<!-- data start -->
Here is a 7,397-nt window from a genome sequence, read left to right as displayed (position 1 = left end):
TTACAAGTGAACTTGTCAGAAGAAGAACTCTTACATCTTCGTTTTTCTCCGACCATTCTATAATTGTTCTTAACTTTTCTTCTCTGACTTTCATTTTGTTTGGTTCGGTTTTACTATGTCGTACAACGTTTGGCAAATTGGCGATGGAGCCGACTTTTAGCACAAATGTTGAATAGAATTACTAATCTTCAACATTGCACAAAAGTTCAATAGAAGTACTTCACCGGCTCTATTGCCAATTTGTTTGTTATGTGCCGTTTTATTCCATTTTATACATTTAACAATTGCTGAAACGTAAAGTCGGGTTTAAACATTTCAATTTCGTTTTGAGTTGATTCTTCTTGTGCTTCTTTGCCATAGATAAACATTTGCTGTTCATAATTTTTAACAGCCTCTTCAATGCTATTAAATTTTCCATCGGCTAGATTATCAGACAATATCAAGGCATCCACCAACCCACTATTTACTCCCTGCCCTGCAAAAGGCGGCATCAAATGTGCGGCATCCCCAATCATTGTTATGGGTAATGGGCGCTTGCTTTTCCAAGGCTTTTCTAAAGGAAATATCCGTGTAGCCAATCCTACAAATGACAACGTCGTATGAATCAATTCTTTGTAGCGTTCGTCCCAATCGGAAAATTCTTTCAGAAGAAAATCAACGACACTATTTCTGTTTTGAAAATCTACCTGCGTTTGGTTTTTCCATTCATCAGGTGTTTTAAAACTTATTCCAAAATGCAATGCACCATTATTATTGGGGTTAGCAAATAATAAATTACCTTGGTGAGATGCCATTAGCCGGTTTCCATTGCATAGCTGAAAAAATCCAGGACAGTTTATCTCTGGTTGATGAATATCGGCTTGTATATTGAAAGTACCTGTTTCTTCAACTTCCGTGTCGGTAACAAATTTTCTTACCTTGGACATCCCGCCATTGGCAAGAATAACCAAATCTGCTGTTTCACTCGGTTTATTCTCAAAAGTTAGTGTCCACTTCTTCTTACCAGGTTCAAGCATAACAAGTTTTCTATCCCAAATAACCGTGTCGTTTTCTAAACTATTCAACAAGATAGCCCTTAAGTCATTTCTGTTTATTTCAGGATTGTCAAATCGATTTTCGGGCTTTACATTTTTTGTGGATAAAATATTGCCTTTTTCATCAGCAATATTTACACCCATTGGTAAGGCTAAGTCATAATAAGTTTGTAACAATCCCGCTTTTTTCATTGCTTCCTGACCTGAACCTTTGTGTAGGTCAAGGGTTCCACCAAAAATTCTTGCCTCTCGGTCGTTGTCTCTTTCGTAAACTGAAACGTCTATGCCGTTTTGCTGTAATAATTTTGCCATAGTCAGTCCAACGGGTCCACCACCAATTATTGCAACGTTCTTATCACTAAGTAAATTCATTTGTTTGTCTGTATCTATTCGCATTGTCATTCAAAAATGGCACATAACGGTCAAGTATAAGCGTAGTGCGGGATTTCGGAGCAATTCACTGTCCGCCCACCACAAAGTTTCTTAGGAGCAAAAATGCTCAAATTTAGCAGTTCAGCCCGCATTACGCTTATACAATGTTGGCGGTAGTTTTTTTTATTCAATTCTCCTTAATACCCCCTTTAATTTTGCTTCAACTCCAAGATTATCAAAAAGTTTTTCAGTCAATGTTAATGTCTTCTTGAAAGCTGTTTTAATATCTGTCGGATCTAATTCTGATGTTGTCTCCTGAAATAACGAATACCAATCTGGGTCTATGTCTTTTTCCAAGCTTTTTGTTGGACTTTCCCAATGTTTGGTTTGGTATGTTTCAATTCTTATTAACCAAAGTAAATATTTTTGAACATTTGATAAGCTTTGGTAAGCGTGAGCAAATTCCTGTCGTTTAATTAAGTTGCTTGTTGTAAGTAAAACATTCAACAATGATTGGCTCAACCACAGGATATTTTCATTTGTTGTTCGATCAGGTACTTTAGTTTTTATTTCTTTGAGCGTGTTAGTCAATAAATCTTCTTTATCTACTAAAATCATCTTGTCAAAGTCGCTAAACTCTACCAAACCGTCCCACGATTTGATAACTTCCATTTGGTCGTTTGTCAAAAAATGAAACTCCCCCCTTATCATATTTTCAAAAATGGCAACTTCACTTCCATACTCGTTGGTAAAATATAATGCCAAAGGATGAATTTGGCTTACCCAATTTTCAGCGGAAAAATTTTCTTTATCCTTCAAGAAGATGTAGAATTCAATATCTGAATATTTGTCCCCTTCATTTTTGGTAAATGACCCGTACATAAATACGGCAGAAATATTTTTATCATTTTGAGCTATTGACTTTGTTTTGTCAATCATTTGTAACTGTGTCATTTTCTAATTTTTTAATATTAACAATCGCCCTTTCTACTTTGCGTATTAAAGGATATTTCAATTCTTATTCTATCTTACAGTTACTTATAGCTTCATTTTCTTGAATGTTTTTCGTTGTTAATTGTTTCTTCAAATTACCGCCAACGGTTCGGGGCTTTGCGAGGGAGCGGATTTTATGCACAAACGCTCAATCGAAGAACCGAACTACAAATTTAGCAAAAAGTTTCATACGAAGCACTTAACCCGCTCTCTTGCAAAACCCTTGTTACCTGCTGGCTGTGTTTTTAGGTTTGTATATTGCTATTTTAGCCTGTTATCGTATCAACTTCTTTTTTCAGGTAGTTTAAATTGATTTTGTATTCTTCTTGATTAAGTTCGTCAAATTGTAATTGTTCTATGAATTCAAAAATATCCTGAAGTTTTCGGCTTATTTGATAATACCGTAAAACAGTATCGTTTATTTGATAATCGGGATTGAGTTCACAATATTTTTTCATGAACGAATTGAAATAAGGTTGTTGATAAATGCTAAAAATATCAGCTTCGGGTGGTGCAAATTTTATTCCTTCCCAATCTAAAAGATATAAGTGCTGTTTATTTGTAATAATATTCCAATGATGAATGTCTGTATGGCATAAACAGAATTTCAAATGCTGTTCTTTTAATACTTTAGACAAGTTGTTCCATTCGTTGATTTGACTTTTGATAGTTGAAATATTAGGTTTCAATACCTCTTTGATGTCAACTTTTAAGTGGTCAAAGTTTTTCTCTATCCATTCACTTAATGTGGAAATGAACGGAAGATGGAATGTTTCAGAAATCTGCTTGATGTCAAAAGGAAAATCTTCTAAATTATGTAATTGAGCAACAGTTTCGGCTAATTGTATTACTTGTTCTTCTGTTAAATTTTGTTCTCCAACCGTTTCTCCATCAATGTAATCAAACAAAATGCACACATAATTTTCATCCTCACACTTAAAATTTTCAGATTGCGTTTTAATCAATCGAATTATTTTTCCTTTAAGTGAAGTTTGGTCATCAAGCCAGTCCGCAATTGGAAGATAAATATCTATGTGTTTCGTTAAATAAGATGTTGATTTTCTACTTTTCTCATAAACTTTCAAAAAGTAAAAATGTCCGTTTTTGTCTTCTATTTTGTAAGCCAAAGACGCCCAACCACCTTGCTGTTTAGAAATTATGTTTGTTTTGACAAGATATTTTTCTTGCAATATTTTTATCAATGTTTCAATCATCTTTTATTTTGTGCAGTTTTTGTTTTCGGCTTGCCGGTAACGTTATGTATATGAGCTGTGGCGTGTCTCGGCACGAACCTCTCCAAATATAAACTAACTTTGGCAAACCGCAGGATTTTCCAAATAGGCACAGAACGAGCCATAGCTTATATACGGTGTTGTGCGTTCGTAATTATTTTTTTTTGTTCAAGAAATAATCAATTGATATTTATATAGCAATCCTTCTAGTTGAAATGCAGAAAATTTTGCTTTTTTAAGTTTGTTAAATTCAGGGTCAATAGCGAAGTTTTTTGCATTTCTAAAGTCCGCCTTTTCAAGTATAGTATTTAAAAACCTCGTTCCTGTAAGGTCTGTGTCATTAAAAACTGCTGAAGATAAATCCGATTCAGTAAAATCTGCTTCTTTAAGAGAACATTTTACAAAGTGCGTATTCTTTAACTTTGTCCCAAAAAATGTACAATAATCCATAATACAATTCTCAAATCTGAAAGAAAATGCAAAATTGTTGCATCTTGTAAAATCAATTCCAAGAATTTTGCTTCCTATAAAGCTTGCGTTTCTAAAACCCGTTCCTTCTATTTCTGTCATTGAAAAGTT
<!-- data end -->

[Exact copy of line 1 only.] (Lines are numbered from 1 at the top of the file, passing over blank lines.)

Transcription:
Here is a 7,397-nt window from a genome sequence, read left to right as displayed (position 1 = left end):